AU to establish a response authority and fund to address Covid-19 on the continent

19 October 2021 - 15:16
AU champion on Covid-19 President Cyril Ramaphosa.
AU champion on Covid-19 President Cyril Ramaphosa.
Image: GCIS

In a bid to secure regional capacity to respond to subsequent waves of Covid-19 and future pandemics, a panel of health experts has decided to establish an African Pandemic Preparedness and Response Authority (APPRA) and Fund.

This was announced by President Cyril Ramaphosa on Tuesday in his capacity as the AU Covid-19 champion.

“Having recognised the difficulties that Africa faced in a multilateral context, the experts introduced a bold plan to establish an African Pandemic Preparedness and Response Authority (APPRA) and Fund to secure the region’s capacity to respond to subsequent waves of Covid-19 and future pandemics,” Ramaphosa said.

The decision comes after a meeting Ramaphosa held with members of the secretariat and the leaders of working groups of the commission on Africa’s Covid-19 response strategy to discuss progress made by the expert panel last Wednesday.

The president said the panel of health experts, which has met since June 22, came together to identify gaps in the continental response strategy and propose evidence-based interventions as well as assess the social and economic harm caused by Covid-19 on the continent and propose ways for a strong recovery.

Ramaphosa said: “While the proposed global collaboration on pandemic preparedness was welcomed in principle, the Covid-19 pandemic exposed deep inequalities between wealthy and low- and middle-income countries that were not resolved through multilateralism.”

Therefore, he said it was clear to the experts that the region needed “an autonomous, coherent strategy to ensure it can independently protect its own people in the event of future outbreaks”.

Ramaphosa said the experts tabled a plan to reinforce the core Covid-19 response, adopting an approach to intensify surveillance by supporting Africa Centres for Disease Control’s deployment of 200-million rapid diagnostic tests across the continent, through a sentinel surveillance programme.

“In keeping with the World Health Organisation living guideline on case management of Covid-19, the experts will support accessibility of new life-saving therapeutics, such as monoclonal antibodies and interleukin-6, through an implementation study while simultaneously understanding their efficacy in the African context.”

On therapeutics, Ramaphosa said the team, through the Africa CDC, are intensifying efforts to close the oxygen capacity gap by targeting areas of need while engaging oxygen manufacturers.

“Regional intelligence gathering and sharing were highlighted as a key challenge on the continent. To address this the experts are exploring a public-private partnership to establish a central, open-source information platform for outbreaks that will co-ordinate data collection at the continental level, ideally in real time,” he said.

A close collaboration with the partnership on vaccine manufacturing (PAVM) has been established under the auspices of the AU through the Africa CDC, Ramaphosa said.

“While PAVM will continue to drive the vaccine enterprise agenda, the experts will provide support, strategic guidance, and political will behind some of the ... points of research & development, technology transfer and intellectual property rights.”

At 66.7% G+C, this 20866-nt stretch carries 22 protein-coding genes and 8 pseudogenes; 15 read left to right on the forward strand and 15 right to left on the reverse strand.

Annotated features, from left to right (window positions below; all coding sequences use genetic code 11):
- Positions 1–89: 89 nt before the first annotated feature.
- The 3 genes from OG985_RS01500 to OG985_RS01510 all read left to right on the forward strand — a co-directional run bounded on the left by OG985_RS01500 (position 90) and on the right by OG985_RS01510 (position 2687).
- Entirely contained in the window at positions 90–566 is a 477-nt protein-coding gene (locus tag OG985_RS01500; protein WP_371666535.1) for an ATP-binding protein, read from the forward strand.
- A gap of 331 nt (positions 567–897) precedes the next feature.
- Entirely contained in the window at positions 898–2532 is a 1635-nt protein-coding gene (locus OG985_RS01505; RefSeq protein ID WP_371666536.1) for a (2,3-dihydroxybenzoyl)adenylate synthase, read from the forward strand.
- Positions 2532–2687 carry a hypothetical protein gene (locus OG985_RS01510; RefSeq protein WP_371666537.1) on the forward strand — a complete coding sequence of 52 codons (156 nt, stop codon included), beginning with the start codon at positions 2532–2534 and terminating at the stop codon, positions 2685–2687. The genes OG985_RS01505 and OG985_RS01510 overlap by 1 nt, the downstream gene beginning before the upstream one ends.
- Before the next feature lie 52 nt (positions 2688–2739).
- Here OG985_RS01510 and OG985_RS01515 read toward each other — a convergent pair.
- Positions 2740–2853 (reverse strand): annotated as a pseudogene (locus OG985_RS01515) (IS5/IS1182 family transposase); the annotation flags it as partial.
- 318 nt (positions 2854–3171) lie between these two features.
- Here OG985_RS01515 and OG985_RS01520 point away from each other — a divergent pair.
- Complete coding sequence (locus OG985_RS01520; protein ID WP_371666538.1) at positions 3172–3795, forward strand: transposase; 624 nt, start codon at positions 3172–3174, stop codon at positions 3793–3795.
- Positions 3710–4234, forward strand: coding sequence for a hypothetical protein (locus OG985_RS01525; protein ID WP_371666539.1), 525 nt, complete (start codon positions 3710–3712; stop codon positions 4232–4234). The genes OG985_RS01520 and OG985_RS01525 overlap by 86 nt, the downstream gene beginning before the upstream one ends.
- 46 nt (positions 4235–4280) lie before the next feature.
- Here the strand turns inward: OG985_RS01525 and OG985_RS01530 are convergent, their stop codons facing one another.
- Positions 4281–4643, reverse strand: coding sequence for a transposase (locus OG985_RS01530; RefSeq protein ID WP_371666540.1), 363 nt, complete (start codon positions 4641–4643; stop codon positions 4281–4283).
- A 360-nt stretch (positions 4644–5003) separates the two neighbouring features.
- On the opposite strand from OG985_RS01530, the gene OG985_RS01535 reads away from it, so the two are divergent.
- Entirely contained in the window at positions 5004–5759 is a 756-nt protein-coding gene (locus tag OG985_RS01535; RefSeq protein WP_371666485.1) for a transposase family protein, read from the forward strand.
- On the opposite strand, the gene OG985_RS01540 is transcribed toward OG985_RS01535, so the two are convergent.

It will also anticipate and provide guidelines to mitigate against the pitfalls of a manufacturing boom, he said.

“As a cross-cutting issue, the experts will tackle the interrelated pandemics of gender-based violence and Covid-19 by evidence-based advocacy to reform laws and policies preceding and established during Covid-19 that frustrate the ability of women and girls to exercise autonomy over their bodies, particularly during crisis periods like Covid-19.”

Ramaphosa said as a key component, the experts will establish an evidence-based framework for enhancing accessibility to sexual and reproductive health services, which were deleteriously affected by the pressures of Covid-19.

“The Covid-19 pandemic sharply exposed the region’s lack of capacity to produce its own stock for crisis response. Therefore, the experts have resolved to respond to the clarion call to establish biotechnological sovereignty for the protection of Africans,” he said.

The panel outlined a plan to actively mobilise investment in African biotech while securing a market for African products, he said.

Ramaphosa said: “I am in full agreement with the tasks that you have set out and that the entities that have already been set up need to be strengthened and interlinked effectively with an African pandemic preparedness authority.”

He added that he supported and was ready to champion the work of the panel to table interventions at the AU midyear co-ordinating meeting.

The panel will intervene in 10 key strategic areas which include among others, to lobby for a treaty towards the APPRA and the establishment of a supporting fund. To facilitate meaningful African representation on the proposed collaboration towards a global pandemic preparedness treaty as well as recognition of and full endorsement of the PAVM by the AU.

In the next six months, there is a plan to enhance surveillance and antigen testing by deploying up to 200-million rapid diagnostic tests and establish a central information open source platform for threat analysis and response.

A national public health institute will also be established for member states and there will be equitable access of all life-saving Covid-19 tools through implementation studies of monoclonal antibodies and new therapeutics, he said.